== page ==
We met in the playground-the scrub field inside the athletic track. I was slow to leave the classroom that day and emerged into the scratchy spring heat at a docile pace, ready to flee from anybody who seemed suspicious or aggressive, but curious to watch the goings-on. My spectacle was already waiting. A large group of children from my year were gathered in a loose circle. I was short and couldn't see past them, so I tagged on into the edges of the formation and slowly worked my way forwards, pushing taller ones aside. They didn't mind or even notice, so riveted were they by the action at the centre. A few rows from the front, I got a good position.

Roy and Jane Croft were standing with three kids from the older years. I knew them instantly. Roy's white-blond crewcut and brilliant turquoise fleece marked him out like a parakeet, and Jane's corresponding blackness-topped with dirty blonde aggression-was almost as visible. They were outstripped in just about every way by the older children, who were looking down on them with incredulous loathing as Roy's voice became high and reedy in his anger. They were arguing about Artificial Intelligence, and I soon gathered that it was the smaller pair who had infringed on a private discussion the other three had been conducting as part of some homework.

"Of course 898 can't be more intelligent than a human being, you little cretin," one of the big girls said, her fists on her hips in readiness-even though none of us were used to physical fighting. "It's not possible to create a thing more intelligent than you are. You wouldn't know how to do it."

"The creating bit of 898 stopped hundreds of generations ago," Jane pointed out.

I wondered how they knew so much about OptiNet's giant AI.

"But the source materials are the same as they were," the older boy retorted. "They're what it's made of."

"What?" Roy exploded. He literally was one moment standing and staring, the next his hair was puffed out, what there was of it, his arms and legs shot wide in all directions and his entire body quivered with glee and contempt. It was a frightening sight and as one mass the front row leant back. "Can you listen to yourself?" he peeped, his unbroken voice squeaking and cracking. "Didn't you ever hear of evolution? How do you think you got here-by magic? Once this planet was nothing but a lot of hot rocks and gas. Don't you think we've come on a bit since then? There wasn't even any us." His head looked this way and that, as if searching for strength to cap his astonishment. "Who organized that lot?"

"God did," said the other girl, who hadn't yet spoken.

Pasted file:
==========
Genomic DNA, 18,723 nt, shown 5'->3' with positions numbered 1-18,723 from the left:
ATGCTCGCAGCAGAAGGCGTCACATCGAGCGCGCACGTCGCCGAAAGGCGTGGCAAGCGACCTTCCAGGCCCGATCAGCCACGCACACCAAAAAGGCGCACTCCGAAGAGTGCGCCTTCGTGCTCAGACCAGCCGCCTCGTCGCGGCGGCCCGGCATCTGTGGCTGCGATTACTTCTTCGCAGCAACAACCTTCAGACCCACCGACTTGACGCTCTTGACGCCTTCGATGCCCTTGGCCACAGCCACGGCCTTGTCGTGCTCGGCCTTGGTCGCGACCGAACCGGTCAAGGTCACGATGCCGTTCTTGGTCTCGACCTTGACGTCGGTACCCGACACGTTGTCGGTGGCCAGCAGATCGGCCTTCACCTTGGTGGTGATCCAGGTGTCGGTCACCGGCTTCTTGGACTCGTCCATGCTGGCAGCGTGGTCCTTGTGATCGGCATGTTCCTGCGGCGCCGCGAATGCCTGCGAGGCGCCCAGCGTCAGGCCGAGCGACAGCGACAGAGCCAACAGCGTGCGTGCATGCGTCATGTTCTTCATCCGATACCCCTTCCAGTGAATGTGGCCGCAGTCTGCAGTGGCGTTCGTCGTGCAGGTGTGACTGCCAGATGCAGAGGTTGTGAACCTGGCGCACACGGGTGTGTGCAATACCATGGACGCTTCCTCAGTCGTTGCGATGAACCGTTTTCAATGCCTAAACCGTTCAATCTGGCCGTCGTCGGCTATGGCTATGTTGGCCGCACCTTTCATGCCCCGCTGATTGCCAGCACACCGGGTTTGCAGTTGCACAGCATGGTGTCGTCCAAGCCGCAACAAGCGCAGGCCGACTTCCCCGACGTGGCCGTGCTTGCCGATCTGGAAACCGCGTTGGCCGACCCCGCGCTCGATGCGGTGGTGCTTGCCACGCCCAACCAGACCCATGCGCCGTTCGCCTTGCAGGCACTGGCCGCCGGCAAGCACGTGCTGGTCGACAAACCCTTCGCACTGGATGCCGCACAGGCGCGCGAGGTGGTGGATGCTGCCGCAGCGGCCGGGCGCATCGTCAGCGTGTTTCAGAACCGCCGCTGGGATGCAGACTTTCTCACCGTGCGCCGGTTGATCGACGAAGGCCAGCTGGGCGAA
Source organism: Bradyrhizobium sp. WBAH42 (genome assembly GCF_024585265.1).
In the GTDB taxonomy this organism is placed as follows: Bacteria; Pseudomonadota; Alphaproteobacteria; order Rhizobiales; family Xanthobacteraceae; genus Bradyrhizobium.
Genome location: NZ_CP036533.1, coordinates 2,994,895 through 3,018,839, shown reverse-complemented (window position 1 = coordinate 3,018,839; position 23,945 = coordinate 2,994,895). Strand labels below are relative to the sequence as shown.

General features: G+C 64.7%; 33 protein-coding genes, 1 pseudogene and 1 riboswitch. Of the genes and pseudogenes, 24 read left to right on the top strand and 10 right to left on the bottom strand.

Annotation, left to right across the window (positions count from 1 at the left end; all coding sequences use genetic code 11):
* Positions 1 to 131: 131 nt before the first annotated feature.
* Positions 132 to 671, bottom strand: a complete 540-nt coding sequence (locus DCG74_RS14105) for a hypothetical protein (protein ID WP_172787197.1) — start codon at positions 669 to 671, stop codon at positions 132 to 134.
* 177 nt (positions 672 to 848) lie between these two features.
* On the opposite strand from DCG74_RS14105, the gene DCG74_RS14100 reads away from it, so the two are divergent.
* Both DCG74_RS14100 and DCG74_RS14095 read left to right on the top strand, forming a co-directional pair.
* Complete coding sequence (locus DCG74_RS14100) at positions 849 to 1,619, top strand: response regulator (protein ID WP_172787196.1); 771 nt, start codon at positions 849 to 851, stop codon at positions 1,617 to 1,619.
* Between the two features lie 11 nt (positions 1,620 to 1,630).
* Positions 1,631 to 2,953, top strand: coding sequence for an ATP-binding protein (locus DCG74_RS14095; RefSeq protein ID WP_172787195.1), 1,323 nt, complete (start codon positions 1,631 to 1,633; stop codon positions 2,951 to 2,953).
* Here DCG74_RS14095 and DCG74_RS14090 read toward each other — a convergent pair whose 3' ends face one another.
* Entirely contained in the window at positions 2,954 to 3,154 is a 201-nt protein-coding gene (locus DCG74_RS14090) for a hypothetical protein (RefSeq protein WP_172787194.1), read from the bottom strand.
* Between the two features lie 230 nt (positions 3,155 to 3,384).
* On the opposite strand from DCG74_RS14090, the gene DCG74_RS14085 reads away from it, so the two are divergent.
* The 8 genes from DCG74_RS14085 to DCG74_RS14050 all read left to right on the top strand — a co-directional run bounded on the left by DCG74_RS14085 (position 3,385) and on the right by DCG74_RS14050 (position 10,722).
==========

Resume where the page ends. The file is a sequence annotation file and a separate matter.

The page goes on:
Roy turned to her slowly, incredulously, his shoulders hunched up to protect his ears from her words. "God did," he repeated quietly, looking at her and nodding. "Well, thanks for telling me. God did it, Jane." He looked over his shoulder towards his sister, who was standing like a statue, watching the proceedings with her sharp, pale eyes. "And of course-" he walked up to the boy and patted his chest in a familiar way "-we are as smart compared to God as old Fergus here is to a hot rock."

"Hey," said Fergus in a low, menacing tone. He smacked Roy's arm away, but Roy just let it fly with the blow and it swung back to his side.

"Maybe God took my missing pen case, too," Roy suggested, his face angelic, blue eyes looking up at the girl. "Maybe He is responsible for everything that's gone missing or hasn't got an explanation. What a great idea. But wait a second." He held his arm out to forestall a step forwards by the first girl who had spoken. "If God created us from a hot rock, maybe he created 898 as well, and maybe it has quite a long way to go before it starts beating old God at chess, huh? Maybe we aren't the end of the line."

"We are God's image," the religious girl said, holding her ground.

"Ah, human supervenience," Roy said, appearing to lapse into a whimsical introspection. "What a charming idea. How very Victorian." He walked up to her and, instead of lifting his head up, spoke directly to her neck. "How very fucking stupid. How did they let you in here? Did you walk in following the dog when the gate was open?" Sky-blue eyes measured them all, one by one, with excruciating and passionate hatred. The contrast of his pure features and the emotion was shocking, and made the force of it double. They all took a step away from him, even as their own faces twisted into ugly expressions.

Jane didn't move from her original position. Only her eyes flicked back and forth, coolly assessive. There was a time of stillness and silence as we all waited to see what would happen next.

"Well, if it is smarter than us ... why does it do everything we say?" the first girl demanded.

All eyes stared at Roy.